The news that President Joe Biden is releasing millions of barrels of oil from a federal stockpile raises a question. Well, a few actually. Namely, wait, what the hell? We have a huge stockpile of oil?
Even stranger still, a president who has put forward the most progressive climate policies in executive branch history (an admittedly low bar but still) is tapping said stockpile just months after setting a goal to reduce carbon emissions 50% in the next decade. What gives?
The stockpile, known as the Strategic Petroleum Reserve, has been around for decades. And its existence and the way presidents past and present have treated it tells us more about American energy history and the nation’s oily priorities than what the future could hold.
What is the Strategic Petroleum Reserve?
The Strategic Petroleum Reserve, or SPR, is a product of its time. The U.S. government first began stockpiling oil in the mid-1970s in response to that decade’s energy crisis. The crisis was precipitated by OPEC, which set up an oil embargo against the U.S. and other countries. That caused shortages and price spikes.
Enter the SPR, which was set up as a way to ensure that the U.S. could access crude in case of an emergency. In what feels like Cold War-esque twist, the SPR is stored in underground salt caverns — which the Department of Energy says is the cheapest and most secure form of oil storage — at four major sites around the Gulf Coast in Louisiana and Texas.
The 60 caverns altogether can hold 714 million barrels of oil; the largest cavern is big enough to comfortably hold Chicago’s Willis Tower, which stands at 442 metres. There are currently around 620 million barrels of crude oil sitting in the reserve. That’s enough oil to keep the entire country running for about a month if every other form of production and import stopped suddenly.
Has the reserve ever been tapped before?
In a word, yes. But emergency sales coordinated with the International Energy Agency have been authorised only three times in the stockpile’s history, including once after Hurricane Katrina. The most recent emergency tap came in 2011 as the Arab Spring and Libyan civil war constrained supplies when former President Barack Obama released around 30 million barrels in 2011.
The reservoir has been tapped more frequently to help with supply chain shortages and hiccups in the U.S. Former President Donald Trump released 5.2 million barrels in the wake of 2017’s Hurricane Harvey, which knocked refineries and drilling operations along and in the Gulf of Mexico offline.
The Trump administration, though, also continually questioned the need for the SPR. It even proposed selling off half the reserves in 2017 in order to fill budget gaps. Yet when the pandemic hit, the administration ended up buying a lot of oil to fill the SPR as a way to stave off the catastrophe U.S. oil producers were experiencing after oil prices went negative last year.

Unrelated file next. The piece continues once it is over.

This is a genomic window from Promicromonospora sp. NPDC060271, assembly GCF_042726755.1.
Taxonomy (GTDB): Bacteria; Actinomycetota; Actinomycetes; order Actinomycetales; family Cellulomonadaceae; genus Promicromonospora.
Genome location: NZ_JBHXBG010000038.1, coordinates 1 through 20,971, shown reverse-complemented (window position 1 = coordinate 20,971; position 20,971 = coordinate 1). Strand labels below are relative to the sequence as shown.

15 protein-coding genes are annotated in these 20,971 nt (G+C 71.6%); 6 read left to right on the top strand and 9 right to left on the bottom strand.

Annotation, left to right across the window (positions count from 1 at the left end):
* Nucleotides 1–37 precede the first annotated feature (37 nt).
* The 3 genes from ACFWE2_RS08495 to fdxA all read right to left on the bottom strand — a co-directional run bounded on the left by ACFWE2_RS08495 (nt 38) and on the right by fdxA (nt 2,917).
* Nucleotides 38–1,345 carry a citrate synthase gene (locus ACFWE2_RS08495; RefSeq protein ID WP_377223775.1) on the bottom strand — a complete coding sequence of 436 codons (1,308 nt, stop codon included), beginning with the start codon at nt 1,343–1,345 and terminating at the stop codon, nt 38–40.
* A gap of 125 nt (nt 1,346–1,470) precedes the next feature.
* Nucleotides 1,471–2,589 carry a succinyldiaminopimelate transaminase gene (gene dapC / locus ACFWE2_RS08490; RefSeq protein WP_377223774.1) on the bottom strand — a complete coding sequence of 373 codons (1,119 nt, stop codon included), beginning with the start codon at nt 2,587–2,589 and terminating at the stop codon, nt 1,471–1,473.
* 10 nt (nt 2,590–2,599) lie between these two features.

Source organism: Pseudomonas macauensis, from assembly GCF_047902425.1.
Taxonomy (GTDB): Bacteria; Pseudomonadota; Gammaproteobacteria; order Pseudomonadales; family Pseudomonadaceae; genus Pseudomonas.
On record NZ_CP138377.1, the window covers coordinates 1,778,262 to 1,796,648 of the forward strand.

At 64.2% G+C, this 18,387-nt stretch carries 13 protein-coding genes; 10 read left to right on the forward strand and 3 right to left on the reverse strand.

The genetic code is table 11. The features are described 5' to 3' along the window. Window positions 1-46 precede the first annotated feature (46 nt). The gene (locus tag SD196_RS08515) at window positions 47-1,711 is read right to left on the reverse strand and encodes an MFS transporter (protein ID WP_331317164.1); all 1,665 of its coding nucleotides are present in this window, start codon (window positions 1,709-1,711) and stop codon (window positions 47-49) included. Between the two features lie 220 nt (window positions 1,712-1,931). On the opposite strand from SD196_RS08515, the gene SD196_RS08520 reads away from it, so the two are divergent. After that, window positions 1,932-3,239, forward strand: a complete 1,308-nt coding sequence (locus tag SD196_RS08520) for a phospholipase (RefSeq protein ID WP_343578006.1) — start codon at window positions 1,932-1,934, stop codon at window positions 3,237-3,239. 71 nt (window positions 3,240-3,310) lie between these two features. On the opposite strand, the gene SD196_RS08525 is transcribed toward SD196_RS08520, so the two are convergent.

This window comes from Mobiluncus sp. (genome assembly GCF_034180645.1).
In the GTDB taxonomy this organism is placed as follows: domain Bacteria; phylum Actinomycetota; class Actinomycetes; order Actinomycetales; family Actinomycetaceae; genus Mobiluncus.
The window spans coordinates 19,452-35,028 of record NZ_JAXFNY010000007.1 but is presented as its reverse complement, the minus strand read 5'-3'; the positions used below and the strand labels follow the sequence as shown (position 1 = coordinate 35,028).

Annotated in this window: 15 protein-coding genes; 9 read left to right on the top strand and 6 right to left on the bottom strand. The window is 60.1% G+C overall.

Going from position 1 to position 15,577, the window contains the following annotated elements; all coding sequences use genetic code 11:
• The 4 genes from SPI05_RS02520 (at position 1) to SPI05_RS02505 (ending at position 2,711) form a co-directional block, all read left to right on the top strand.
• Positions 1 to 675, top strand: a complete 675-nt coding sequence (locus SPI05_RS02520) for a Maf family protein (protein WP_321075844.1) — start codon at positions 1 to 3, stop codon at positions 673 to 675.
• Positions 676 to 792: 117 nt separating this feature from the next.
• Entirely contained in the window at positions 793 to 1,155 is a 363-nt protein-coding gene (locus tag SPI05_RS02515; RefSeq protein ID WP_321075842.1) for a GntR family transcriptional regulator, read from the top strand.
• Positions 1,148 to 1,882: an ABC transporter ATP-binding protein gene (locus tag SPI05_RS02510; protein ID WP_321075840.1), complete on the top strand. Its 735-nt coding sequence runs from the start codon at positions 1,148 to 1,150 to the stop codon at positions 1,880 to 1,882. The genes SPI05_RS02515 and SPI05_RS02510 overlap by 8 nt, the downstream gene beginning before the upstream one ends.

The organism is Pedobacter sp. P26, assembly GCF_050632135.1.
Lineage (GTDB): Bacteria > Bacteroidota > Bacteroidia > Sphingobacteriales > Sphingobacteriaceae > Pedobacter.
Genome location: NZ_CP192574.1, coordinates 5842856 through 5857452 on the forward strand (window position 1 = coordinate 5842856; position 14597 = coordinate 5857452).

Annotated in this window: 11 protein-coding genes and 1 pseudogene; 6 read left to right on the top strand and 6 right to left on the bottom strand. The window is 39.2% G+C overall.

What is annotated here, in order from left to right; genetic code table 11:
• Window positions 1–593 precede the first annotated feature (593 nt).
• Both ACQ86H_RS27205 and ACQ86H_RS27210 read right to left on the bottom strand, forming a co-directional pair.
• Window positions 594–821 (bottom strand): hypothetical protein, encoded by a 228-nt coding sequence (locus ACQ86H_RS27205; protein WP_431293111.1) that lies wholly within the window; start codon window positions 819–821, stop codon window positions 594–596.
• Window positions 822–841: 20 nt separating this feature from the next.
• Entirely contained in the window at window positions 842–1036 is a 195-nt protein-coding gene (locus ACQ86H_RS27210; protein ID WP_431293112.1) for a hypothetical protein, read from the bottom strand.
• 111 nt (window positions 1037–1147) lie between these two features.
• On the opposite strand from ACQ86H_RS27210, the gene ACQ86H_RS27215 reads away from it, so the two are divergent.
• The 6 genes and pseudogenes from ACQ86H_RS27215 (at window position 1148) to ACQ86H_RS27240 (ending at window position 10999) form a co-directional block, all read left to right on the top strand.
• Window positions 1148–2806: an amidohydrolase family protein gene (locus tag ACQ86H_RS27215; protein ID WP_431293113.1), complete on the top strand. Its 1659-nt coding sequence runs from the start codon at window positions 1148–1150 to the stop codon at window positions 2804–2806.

Will Biden’s oil release lower gas prices?
Rather than plagiarize myself, allow me to redirect you here.
OK, but what about the climate?
It may seem counterintuitive to see Biden, who has made addressing climate change his calling card, encourage the release of more oil since burning fossil fuels is the main cause of the climate crisis. But the release reflects the tensions of the present, oil-constrained economy versus where Biden and numerous other world leaders want it to be in a decade.
The policies Biden has put in place in the executive branch along with his climate agenda that largely hinges on how Sen. Joe Manchin feels after his weekly call with Exxon’s lobbyists will pay carbon reduction dividends. But those benefits don’t mean the world will just stop using oil overnight.
“The president is between a rock and a hard place,” said Lorne Stockman, a director at Oil Change International.
Instead, what the SPR and our current economy reflect are the decades of success the oil industry has had in gumming up the political system and entrenching itself in our daily lives.
Now, instead of being in a place where we are able to use oil more sparingly and efficiently, “we’re locked into a high demand scenario,” Stockman said. “When we had the technology, and all we needed was policies to encourage more efficient oil use, the focus in the U.S. was instead the shale boom. There was no incentive to get demand down. There’s been a structural lack of focus on efficiency and demand that was bound to hit us in the face.”
We’re now getting whacked pretty hard. But the coming decade of decarbonization offers a chance to lower the burden on everyday folks and support oil workers. We might just need to navigate a few rough spots like the current one first.